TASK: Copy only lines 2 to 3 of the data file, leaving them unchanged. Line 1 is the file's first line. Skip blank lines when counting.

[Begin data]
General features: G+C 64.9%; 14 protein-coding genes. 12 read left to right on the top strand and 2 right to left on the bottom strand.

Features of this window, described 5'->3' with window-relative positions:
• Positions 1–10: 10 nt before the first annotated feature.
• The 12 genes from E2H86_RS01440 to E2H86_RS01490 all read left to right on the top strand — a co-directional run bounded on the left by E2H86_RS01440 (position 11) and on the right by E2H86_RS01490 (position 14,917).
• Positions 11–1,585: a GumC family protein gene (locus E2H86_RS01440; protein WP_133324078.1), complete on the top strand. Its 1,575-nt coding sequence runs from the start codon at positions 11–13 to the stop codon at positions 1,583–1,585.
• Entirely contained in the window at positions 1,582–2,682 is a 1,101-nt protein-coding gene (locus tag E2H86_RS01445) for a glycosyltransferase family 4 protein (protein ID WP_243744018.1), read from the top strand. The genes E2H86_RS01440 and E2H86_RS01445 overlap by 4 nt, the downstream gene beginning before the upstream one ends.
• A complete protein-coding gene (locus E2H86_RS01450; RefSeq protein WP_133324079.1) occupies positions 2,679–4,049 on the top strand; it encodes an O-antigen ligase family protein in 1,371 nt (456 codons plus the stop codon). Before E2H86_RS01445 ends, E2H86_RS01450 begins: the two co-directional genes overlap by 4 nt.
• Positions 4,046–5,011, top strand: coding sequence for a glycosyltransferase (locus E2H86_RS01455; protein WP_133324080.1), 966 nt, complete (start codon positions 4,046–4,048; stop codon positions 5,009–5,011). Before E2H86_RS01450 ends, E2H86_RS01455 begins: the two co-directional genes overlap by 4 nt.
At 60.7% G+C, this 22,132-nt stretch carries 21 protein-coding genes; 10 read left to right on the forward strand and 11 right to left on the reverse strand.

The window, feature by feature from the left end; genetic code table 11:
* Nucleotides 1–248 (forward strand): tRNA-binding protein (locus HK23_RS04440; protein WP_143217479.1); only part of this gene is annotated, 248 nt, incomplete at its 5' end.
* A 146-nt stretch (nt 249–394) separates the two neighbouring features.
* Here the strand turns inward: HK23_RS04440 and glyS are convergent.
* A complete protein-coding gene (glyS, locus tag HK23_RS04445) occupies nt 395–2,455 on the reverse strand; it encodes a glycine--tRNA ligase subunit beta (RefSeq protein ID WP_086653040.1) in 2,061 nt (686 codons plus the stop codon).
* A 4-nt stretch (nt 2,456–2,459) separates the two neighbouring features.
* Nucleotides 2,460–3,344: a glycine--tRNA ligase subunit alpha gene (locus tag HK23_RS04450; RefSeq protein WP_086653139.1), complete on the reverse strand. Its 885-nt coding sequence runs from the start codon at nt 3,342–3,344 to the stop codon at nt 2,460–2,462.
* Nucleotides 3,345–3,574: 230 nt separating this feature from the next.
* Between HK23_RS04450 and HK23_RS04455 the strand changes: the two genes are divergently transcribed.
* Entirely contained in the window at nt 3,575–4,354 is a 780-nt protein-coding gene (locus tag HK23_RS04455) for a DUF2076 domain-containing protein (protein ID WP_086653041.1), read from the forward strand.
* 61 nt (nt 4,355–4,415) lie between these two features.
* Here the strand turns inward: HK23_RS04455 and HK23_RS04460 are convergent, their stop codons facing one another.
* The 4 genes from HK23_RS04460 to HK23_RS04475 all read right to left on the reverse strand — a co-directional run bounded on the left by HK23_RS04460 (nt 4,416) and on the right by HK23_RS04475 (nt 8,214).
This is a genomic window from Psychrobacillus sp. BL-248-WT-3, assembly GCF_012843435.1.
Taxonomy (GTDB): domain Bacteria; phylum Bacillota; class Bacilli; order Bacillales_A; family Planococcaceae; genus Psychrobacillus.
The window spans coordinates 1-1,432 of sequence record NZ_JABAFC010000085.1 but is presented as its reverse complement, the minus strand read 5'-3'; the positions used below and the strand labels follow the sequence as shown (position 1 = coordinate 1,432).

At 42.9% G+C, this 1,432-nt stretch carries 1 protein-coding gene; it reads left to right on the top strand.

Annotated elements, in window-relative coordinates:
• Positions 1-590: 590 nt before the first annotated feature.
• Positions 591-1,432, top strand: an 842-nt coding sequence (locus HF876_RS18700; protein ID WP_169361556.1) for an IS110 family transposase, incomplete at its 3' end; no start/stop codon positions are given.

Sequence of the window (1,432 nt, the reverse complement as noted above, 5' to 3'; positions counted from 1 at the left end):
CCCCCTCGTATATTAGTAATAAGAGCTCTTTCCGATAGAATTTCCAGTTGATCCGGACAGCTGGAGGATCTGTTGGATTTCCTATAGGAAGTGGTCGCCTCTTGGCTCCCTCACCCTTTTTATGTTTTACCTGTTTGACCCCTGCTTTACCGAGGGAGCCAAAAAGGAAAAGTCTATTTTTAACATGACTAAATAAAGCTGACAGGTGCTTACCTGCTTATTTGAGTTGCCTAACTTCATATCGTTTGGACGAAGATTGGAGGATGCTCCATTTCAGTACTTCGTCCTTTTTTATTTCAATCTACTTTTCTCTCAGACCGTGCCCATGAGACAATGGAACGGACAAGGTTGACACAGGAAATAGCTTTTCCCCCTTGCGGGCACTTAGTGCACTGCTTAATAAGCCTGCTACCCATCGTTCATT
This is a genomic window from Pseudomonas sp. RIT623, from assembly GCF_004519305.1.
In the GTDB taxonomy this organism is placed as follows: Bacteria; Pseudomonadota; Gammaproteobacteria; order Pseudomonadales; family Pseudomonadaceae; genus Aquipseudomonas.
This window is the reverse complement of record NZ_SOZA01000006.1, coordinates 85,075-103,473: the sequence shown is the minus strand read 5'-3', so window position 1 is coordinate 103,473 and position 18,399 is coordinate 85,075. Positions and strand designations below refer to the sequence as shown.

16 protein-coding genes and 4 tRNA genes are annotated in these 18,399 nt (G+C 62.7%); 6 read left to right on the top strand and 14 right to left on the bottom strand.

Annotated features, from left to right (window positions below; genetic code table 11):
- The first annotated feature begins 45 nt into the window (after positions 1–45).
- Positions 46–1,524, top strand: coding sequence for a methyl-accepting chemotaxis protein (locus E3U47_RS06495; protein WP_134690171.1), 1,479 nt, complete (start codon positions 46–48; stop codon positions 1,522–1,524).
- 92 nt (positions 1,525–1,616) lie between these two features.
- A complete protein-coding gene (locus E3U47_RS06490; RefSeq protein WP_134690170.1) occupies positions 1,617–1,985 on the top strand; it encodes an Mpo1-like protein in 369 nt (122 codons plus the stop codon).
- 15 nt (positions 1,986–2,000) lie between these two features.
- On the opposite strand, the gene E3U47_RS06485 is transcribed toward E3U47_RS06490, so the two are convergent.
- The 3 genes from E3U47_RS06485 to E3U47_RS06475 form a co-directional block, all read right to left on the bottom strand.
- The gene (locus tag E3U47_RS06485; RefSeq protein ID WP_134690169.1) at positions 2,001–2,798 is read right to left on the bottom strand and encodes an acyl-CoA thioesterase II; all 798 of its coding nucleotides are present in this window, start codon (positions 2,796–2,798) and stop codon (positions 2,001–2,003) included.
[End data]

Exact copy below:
Features of this window, described 5'->3' with window-relative positions:
• Positions 1–10: 10 nt before the first annotated feature.